“We definitely push each other,” Ruffin said. “We hang out off the field a lot so when I’m on the field, I see a friend as well as a competitor, so it makes us both strive even more. And we’re out there on each other because at the end of the day I want to see him succeed, and he wants to see me succeed. It’s a good relationship and it’s friendly competition.”

Immersed in that ever-constant atmosphere of competition, Ruffin certainly isn’t having any trouble maintaining focus on his ultimate goal -- making a name for himself in 2014.

“It’s safe to say that this is my big season to break out here at USC,” Ruffin said. “Every day I’m just trying to get better, and obviously looking forward to a big season once fall comes, and the start of the school year, and the start of the season with Fresno State. I’m just real excited about that, and it’s just motivating me every day to work.”
And I said "What about Breakfast at Tiffany's?" … Well, that's the one thing we've got.

Roundtable: Position-battle breakdown

April, 10, 2014
Apr 10
10:00
AM PT
USC coach Steve Sarkisian said he expects to name a starting quarterback before the end of spring ball. There were other position battles that took place on the field this spring, as well, and the WeAreSC staffers give their thoughts on the following competitions and who they would name as the starter.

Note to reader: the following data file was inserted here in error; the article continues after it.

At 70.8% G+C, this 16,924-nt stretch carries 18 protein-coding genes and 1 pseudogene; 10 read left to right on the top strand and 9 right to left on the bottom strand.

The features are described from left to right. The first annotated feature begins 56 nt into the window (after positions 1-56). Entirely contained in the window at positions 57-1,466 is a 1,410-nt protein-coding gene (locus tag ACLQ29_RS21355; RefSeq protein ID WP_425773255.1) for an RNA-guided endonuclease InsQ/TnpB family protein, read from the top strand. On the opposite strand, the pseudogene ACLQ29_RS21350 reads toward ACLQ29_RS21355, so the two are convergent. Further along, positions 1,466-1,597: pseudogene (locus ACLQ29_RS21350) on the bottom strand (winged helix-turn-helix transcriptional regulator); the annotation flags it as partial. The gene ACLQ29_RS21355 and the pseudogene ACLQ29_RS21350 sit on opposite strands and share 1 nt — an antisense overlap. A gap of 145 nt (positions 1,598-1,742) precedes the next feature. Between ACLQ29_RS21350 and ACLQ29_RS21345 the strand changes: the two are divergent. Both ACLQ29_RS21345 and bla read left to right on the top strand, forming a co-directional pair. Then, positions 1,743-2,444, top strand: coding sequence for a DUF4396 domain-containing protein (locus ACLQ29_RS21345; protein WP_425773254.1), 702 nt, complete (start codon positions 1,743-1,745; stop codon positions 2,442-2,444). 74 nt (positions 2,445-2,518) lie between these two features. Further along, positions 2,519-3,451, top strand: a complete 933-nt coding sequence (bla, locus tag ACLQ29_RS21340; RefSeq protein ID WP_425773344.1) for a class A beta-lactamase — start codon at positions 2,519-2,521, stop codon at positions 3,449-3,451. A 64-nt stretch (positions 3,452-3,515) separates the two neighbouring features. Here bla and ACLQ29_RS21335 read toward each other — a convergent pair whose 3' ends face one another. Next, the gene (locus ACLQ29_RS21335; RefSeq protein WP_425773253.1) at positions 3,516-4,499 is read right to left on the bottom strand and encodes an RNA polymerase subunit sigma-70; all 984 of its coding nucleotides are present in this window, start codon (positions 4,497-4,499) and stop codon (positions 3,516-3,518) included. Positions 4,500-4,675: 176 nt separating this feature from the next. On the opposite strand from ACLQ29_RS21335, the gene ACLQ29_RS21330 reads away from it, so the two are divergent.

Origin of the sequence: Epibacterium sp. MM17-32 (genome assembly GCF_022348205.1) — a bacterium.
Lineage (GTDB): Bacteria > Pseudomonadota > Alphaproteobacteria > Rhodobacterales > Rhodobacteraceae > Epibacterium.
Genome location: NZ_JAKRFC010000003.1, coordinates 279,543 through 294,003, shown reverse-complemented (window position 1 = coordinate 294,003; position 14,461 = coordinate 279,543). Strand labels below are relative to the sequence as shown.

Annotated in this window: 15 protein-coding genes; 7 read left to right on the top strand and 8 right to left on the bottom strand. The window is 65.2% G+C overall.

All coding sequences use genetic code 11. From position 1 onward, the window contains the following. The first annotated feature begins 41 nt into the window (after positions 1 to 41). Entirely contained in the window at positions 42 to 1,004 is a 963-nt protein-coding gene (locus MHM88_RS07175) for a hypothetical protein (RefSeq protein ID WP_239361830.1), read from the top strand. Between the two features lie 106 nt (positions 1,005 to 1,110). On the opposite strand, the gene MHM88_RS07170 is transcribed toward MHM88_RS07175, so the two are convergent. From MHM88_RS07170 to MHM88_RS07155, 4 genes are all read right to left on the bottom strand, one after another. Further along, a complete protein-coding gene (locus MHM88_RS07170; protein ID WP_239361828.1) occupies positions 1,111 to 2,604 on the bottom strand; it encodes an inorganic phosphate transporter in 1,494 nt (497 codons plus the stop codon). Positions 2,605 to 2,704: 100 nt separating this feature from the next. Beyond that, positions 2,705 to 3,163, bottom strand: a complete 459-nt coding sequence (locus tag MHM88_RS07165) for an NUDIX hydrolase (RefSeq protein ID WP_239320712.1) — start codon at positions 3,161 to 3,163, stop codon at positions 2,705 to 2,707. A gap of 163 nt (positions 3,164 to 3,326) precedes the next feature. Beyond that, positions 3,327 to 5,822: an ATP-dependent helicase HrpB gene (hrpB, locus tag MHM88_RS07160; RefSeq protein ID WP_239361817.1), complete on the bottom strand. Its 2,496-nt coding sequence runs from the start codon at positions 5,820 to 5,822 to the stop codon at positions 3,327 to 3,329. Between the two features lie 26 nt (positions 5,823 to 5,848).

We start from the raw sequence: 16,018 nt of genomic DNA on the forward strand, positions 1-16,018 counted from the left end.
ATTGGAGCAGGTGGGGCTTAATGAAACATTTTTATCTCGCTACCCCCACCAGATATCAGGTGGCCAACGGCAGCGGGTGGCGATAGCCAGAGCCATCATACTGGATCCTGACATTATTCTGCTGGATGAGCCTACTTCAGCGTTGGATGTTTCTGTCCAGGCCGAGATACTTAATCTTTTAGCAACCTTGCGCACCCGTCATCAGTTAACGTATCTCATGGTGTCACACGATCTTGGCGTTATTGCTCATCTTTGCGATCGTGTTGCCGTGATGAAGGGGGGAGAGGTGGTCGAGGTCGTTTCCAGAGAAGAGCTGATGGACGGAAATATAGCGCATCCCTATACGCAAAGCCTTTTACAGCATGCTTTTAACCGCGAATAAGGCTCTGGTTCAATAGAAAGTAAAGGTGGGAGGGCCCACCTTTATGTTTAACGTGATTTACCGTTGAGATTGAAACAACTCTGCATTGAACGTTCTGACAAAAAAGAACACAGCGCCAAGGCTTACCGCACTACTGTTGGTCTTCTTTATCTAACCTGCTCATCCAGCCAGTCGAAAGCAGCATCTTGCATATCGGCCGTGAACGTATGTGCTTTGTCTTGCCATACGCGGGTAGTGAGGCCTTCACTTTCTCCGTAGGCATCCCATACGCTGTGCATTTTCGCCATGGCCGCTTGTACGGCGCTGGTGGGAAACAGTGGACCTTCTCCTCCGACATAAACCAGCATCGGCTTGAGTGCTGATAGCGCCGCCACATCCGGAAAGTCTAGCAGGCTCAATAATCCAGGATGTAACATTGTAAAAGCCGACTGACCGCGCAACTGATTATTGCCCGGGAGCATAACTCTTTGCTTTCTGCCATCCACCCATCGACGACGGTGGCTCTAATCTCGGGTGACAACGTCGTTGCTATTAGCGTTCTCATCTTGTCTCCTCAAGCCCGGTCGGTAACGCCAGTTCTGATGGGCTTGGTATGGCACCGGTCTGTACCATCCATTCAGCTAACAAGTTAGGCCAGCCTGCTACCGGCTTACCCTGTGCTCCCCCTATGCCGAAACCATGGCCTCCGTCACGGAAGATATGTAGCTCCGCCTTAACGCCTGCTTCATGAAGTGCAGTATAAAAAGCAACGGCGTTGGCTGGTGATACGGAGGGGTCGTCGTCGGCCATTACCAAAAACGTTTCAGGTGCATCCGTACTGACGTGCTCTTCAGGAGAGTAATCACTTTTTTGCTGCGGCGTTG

WR opposite Nelson Agholor

Garry Paskwietz: I’ll go with Darreus Rogers right now, but I’m not going to rule out George Farmer being the starter by the season opener. Rogers has all the tools and flashes them often, but the one thing Sarkisian has noted is his inconsistency. Farmer, on the other hand, has been steadily consistent as he continues to come back from a knee injury. He is looking strong and mature right now and if his health holds up, he could make a push for the spot.

[+] EnlargeGeorge Farmer
Harry How/Getty ImagesCould former five-star prospect George Farmer be in play as a starting wide receiver?
Johnny Curren: While the performance of Farmer as of late makes this decision more difficult than anticipated, I would still give the nod to Rogers. With his combination of size, athleticism and sure hands, he really adds a unique dimension to the offense. He’s especially dangerous in the red zone -- something he showed last Thursday when he hauled in three touchdowns with the offense in close.